“Believing in the explanatory power of evolution by natural selection is like a migraine, or perhaps still more like being, as it was in the old days, a ‘wise woman’. The majority of humanity seem to have difficulty accepting that the ‘oddness’ of such a believer can be real — that is, simply an oddness and nothing else. As the migraine sufferer is suspected of malingering, and the woman who is merely literally wise, of witchcraft, so the evolutionist is always suspected of covert agendas unconnected with reality or the search for truth. In despair over the unending bemusement in friends and relatives and over the stream of articles and books that still pours forth stating Darwinism to be wrong, dead, right except for natural selection, superseded by this stale or ridiculous notion or that (all of which, evidently, the public eagerly buy and read, no matter what the competence of the writer or his knowledge of the evidence); puzzled, in short, by resistance to ideas that seem vastly more obvious and intuitive than, say, relativity or quantum mechanics, which every one accepts blithely with or without understanding, the evolution sufferer sometimes comes to believe it must be he who mistaken…. At other times the evolutionist may feel like one of the stranger ‘genetic morphs’ of his own theories — mutant carrier, say, of a fourth intellectual pigment of the retina capable of raising into clear sight patterns of nature and of the human future that are denied to the majority of his fellows, or perhaps just a person bewitched in babyhood to have revealed to him through blind sight, through such X-ray eyes, all the ravishing and foreboding beauty of the world that he now endures.”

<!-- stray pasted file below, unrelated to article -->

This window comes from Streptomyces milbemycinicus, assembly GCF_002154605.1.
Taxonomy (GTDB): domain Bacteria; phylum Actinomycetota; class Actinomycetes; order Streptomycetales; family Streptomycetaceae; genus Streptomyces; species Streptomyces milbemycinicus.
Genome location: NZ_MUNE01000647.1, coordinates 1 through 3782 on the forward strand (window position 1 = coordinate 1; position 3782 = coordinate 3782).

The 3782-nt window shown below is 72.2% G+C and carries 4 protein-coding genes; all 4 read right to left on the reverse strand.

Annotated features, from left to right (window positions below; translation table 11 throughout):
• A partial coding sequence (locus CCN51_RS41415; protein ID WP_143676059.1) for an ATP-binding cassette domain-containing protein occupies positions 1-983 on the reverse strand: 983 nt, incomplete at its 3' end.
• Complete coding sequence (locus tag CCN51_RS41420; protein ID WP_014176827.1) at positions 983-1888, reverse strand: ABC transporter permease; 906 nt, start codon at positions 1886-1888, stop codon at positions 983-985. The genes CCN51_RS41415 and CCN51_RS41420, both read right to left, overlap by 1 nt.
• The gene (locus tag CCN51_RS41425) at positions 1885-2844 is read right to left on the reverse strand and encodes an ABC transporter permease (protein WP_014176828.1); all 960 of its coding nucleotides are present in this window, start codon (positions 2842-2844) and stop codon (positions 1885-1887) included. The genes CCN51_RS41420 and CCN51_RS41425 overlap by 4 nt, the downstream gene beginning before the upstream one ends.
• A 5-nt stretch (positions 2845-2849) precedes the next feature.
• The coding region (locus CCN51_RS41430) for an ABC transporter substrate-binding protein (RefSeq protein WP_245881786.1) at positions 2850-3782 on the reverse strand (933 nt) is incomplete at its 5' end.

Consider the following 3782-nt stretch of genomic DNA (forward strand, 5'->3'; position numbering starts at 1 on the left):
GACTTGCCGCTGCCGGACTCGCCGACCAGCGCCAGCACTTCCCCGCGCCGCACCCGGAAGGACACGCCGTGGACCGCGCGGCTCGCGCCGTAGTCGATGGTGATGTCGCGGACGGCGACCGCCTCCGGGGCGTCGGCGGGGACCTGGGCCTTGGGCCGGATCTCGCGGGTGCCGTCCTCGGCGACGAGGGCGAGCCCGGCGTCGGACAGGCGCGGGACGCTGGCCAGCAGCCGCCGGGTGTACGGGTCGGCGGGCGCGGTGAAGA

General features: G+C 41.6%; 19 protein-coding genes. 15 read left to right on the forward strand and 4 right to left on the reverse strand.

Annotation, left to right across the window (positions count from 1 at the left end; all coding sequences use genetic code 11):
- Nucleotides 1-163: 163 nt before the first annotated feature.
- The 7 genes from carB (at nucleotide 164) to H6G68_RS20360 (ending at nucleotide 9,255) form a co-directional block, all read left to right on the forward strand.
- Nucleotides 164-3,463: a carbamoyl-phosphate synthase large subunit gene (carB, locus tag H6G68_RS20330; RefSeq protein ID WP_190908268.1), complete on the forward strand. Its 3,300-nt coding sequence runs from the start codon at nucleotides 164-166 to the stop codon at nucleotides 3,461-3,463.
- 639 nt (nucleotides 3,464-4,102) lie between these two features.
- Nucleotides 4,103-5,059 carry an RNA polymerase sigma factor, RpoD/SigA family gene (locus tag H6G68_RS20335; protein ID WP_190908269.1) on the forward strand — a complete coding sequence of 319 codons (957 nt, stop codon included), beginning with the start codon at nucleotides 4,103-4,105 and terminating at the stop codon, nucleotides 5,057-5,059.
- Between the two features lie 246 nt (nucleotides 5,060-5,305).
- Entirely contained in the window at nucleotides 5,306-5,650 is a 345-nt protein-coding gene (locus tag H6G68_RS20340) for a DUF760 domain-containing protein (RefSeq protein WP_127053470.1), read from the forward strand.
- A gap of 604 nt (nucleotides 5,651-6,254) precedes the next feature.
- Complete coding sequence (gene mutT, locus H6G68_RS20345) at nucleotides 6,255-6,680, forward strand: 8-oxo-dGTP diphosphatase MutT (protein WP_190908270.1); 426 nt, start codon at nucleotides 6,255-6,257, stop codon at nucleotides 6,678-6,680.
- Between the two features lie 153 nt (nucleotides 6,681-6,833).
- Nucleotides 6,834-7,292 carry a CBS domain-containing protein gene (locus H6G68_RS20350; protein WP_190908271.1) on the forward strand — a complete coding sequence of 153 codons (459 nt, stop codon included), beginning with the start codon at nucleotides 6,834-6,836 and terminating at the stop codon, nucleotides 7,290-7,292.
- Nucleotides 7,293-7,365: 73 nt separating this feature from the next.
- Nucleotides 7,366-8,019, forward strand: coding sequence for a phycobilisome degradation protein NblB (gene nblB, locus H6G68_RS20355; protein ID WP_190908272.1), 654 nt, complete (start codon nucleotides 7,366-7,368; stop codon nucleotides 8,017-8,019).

– w.d. hamilton. “Narrow Roads of Gene Land, Vol 1.” pgs. viii-ix.